Colonies are moderately fast growing, flat, white to tan to beige in colour, often with a powdery or granular surface texture. Reverse pigment absent or pale brownish-yellow with age. Hyaline, one-celled (ameroconidia) are produced directly on vegetative hyphae by non-specialized conidiogenous cells. Conidia are typically pyriform to clavate with truncate bases (6 to 7 by 3.5 to 4 um) and are formed either intercalary (arthroconidia), laterally (often on pedicels) or terminally. No macroconidia or hyphal spirals are seen. RG-2 organism.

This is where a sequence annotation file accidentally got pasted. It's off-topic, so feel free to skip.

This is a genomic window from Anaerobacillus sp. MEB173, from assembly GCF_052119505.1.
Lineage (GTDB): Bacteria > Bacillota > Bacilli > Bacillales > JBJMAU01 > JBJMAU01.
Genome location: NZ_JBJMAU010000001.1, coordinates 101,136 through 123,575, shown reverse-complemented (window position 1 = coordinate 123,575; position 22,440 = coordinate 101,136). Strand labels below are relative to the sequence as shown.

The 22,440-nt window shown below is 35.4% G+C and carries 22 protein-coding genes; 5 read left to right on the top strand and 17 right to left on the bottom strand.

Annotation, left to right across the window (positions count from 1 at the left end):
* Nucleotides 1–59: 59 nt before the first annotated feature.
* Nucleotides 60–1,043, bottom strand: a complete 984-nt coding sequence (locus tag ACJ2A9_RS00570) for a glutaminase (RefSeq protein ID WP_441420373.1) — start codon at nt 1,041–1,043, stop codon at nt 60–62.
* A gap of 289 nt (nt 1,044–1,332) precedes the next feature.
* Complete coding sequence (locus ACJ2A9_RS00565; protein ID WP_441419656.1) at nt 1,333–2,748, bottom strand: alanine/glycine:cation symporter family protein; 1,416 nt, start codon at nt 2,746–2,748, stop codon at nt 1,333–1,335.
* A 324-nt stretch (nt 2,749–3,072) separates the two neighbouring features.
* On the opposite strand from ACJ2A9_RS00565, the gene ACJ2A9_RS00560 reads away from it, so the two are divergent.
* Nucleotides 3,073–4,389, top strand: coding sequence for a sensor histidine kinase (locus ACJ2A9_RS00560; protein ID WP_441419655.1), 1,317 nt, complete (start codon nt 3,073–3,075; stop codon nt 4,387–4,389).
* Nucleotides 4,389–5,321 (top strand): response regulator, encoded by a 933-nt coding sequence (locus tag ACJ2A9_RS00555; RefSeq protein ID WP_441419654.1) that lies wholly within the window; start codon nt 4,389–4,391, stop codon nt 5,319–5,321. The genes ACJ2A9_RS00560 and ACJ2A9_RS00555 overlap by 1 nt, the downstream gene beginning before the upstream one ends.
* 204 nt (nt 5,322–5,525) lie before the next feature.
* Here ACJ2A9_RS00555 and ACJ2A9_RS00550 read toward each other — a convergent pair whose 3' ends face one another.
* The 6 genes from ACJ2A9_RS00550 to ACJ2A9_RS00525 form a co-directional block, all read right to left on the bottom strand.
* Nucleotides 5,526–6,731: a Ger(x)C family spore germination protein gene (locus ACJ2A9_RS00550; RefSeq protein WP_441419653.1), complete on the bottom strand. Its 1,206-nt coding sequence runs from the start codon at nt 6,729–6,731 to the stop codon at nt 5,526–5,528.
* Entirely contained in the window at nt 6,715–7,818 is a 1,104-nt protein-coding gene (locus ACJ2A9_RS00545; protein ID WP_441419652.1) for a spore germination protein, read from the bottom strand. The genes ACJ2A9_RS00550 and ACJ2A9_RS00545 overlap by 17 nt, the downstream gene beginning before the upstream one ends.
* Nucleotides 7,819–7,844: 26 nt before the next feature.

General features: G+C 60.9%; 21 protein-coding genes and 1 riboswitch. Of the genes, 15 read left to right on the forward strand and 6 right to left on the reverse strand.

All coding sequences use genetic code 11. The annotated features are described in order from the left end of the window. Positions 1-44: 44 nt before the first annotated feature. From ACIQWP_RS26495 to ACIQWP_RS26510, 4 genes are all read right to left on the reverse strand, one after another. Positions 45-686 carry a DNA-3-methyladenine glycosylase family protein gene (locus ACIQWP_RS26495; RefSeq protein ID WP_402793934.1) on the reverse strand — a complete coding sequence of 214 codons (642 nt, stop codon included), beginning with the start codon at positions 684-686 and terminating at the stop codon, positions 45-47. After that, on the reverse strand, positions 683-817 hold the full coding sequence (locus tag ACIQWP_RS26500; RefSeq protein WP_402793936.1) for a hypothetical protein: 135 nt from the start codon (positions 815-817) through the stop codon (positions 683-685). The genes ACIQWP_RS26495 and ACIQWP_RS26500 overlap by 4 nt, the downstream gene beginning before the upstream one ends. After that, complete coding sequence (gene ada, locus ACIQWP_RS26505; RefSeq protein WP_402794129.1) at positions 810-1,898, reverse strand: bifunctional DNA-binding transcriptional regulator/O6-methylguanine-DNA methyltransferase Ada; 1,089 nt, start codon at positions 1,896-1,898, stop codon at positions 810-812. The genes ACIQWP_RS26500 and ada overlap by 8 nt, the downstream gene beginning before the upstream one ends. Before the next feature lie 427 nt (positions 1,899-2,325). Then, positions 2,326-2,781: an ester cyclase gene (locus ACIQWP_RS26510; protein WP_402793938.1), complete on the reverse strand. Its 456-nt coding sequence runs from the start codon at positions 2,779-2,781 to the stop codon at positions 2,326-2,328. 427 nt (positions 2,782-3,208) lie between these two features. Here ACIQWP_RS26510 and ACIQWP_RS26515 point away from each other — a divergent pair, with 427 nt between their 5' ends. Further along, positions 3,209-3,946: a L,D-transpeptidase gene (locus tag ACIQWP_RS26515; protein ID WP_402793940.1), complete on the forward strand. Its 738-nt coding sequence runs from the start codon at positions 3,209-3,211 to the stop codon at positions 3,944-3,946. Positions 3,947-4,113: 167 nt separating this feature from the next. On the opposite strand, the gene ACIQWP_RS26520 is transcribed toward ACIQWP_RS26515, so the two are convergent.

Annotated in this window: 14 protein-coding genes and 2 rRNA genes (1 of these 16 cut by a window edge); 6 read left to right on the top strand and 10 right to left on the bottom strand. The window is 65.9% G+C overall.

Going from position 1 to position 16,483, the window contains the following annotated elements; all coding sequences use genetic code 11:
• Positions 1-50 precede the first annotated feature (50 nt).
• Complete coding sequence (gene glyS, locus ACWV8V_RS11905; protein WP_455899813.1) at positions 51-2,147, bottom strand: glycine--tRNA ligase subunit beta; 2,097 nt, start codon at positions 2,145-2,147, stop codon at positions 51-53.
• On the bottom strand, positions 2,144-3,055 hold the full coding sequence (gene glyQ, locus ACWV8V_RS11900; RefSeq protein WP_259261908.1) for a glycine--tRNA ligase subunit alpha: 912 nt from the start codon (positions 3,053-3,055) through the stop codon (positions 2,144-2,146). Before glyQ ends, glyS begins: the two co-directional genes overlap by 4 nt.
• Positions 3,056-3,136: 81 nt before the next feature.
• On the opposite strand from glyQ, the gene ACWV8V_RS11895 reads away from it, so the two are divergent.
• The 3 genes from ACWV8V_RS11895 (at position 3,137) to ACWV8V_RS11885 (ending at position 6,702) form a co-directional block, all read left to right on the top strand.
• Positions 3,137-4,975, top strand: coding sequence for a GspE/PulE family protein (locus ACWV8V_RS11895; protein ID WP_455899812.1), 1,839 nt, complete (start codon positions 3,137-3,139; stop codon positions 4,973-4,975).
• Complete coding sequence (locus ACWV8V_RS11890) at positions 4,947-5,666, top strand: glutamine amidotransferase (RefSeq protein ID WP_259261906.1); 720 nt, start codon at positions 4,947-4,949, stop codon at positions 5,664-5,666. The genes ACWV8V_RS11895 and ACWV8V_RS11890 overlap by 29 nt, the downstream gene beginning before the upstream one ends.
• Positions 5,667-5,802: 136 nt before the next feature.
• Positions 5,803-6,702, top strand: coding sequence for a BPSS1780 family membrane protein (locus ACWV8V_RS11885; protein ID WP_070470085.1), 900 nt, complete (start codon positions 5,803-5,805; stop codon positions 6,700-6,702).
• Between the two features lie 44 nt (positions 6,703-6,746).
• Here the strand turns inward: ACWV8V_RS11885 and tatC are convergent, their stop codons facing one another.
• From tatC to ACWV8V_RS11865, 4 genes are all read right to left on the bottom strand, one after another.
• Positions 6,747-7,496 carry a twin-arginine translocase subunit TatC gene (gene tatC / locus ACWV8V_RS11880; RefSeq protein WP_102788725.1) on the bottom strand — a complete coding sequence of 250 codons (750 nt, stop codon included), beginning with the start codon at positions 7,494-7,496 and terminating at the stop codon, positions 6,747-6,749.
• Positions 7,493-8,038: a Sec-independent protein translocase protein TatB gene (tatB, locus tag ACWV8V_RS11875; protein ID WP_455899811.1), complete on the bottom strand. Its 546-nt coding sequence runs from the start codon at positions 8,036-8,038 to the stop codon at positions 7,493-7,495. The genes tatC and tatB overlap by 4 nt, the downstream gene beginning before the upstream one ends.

Culture of Chrysosporium tropicum.
Chrysosporium tropicum showing typical pyriform to clavate shaped conidia with truncated bases which may be formed either intercalary, laterally or terminally.
Species of Chrysosporium are occasionally isolated from skin and nail scrapings, especially from feet, but because they are common soil saprophytes they are usually considered as contaminants. There are about 22 species of Chrysosporium, several are keratinophilic with some also being thermotolerant, and cultures may closely resemble some dermatophytes, especially Trichophyton mentagrophytes, and some strains may also resemble cultures of Histoplasma and Blastomyces.
Domsch, K.H., W. Gams, and T.H. Anderson. 1980. Compendium of soil fungi. Volume 1. Academic Press, London, UK.
McGinnis, M.R. 1980. Laboratory handbook of medical mycology. Academic Press, London, UK.